by Billy Mitchell

America’s First National Park – Yellowstone

In March of 1872, President Ulysses S. Grant created the United States’ first national park when he signed the Yellowstone National Park Protection Act into law. This national park existed even before the National Park Service Organic Act was passed in August of 1916 by Woodrow Wilson which gave birth the jobs of Park Rangers. Yellowstone has a long, vibrant history.

Swan Lake Landscape


A Family Vacation – Billings, Montana to Yellowstone

My wife, Michelle, took a travel nursing assignment at a hospital in Billings, Montana so that our family could visit some of America’s best vacation destinations. On this particular outing, my wife, myself, and our 2 teenage daughters, Kieran and Dorthea, left Billings and travelled west on I-90 to Laurel, Montana where we turned south onto Highway 212, which is also called the Beartooth Highway. We travelled south through Red Lodge, Montana and then through Beartooth Pass to the Yellowstone border.



Into The Park!

Our first order of business was lunch. We stopped at the Soda Butte picnic area a few miles into the park on the Northeast Entrance Road and ate sandwiches and drank sodas while soaking in the beautiful surroundings of Soda Butte Creek and the valley it runs through. After eating, we continued farther into the park until the local wildlife stopped the traffic for a photo op.



Grand Canyon of the Yellowstone River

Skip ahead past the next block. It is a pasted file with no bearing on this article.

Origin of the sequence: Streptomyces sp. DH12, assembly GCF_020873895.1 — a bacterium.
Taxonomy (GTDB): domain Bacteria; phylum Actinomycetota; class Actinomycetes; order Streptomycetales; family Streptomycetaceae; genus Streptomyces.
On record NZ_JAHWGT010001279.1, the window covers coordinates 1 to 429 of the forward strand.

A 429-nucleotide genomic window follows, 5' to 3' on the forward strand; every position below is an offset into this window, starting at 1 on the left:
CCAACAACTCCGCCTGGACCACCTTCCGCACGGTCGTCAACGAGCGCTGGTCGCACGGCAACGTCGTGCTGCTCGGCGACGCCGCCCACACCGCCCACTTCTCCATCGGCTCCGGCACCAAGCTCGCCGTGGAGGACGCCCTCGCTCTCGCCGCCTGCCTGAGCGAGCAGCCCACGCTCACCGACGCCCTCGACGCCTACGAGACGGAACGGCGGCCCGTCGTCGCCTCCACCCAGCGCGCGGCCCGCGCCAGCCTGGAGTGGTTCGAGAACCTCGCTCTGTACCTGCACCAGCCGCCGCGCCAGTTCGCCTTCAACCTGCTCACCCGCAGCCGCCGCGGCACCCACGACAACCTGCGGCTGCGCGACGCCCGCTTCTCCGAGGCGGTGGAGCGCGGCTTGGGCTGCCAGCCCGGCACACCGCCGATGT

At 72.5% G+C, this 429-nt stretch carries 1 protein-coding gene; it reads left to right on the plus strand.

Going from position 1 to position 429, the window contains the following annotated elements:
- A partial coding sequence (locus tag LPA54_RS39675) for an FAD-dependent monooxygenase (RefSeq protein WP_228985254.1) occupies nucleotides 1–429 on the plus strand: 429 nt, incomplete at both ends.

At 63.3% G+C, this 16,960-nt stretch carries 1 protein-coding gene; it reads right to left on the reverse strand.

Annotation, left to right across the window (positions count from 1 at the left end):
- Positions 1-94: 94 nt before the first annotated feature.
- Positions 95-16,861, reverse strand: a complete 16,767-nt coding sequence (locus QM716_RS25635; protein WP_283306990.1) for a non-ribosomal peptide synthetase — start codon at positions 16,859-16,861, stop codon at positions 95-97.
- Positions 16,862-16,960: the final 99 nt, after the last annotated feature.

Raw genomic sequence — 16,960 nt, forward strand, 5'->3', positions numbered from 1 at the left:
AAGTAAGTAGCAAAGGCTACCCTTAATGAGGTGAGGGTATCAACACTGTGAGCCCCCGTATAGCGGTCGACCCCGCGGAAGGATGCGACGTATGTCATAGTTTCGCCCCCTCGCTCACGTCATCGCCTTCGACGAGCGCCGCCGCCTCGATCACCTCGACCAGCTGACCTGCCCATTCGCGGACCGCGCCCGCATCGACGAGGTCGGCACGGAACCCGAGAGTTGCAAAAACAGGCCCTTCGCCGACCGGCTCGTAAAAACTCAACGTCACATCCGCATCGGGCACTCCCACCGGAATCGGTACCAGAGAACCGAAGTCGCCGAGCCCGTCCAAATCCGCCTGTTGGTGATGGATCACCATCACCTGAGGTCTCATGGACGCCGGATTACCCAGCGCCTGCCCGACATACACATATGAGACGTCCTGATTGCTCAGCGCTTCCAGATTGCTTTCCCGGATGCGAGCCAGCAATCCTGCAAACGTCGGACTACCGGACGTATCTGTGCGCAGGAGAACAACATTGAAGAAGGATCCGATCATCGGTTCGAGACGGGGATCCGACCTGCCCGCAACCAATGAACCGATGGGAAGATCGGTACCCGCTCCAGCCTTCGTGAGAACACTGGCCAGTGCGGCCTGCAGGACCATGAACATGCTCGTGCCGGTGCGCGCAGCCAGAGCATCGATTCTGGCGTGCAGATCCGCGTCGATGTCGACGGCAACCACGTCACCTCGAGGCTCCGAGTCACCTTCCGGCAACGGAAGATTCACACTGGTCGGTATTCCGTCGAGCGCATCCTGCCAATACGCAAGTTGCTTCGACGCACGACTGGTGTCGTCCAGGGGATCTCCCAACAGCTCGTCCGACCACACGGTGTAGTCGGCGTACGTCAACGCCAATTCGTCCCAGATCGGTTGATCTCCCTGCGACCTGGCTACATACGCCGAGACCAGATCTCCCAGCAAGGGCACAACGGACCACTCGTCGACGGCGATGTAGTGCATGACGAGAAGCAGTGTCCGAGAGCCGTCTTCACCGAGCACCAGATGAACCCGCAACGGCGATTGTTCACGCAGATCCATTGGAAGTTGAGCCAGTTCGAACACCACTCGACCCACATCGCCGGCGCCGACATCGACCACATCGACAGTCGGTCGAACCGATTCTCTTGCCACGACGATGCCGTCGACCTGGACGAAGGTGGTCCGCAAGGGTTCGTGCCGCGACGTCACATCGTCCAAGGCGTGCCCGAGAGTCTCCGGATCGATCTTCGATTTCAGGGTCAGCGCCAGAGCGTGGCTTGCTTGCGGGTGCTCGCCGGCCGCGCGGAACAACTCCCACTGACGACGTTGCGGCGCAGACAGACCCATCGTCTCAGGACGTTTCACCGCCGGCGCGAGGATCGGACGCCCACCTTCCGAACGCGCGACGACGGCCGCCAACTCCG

Once we reached Tower Roosevelt we turned onto the Grand Loop Road, Canyon-Tower by the iconic Roosevelt Lodge and Cabins. We stayed on this road passing Tower Falls and Mt. Washburn to the Grand Canyon of the Yellowstone River area. We turned onto North Rim Drive and stopped at various lookouts and trails such as Grand View, Lookout Point, Uncle Tom’s Trail, and Artist’s Point.



Traversing the Geyser Basin

After traversing the N. Rim Dr. we ended up back at Canyon Village where we headed west on Norris Canyon Road. Eventually, we ran into the west side of Grand Loop Rd where we turned south into the geyser basin area. Our first stop was the Artists Paint Pot area.



After the Paint Pots, we continued south on Grand Loop Rd. to the rest of the geyser basin eventually ending up at the iconic Old Faithful geyser. We stopped at the areas known as Beryl Springs, Firehole River Swimming Area, Grand Prismatic Springs, Dragon Springs, and Old Faithful.



Last Stop…Mammoth Springs!

After we watched Old Faithful do what its known for we traveled to Mammoth Springs before leaving. It definitely was huge and absolutely beautiful to look at!



Until Next Time, Yellowstone!

After leaving Mammoth Springs, we travelled south again past Old Faithful and made our way out of the park past Yellowstone and Lewis Lakes to the town of Dubois, Wyoming. From there we travelled, over the next few days, back to our home in Texas.

We will never forget the spectacular time we had in Yellowstone National Park and we can’t wait go back. Since Yellowstone is about 2.2 million acres of wilderness, you could go every year of your life and never get to see all of it. I take that as a challenge!




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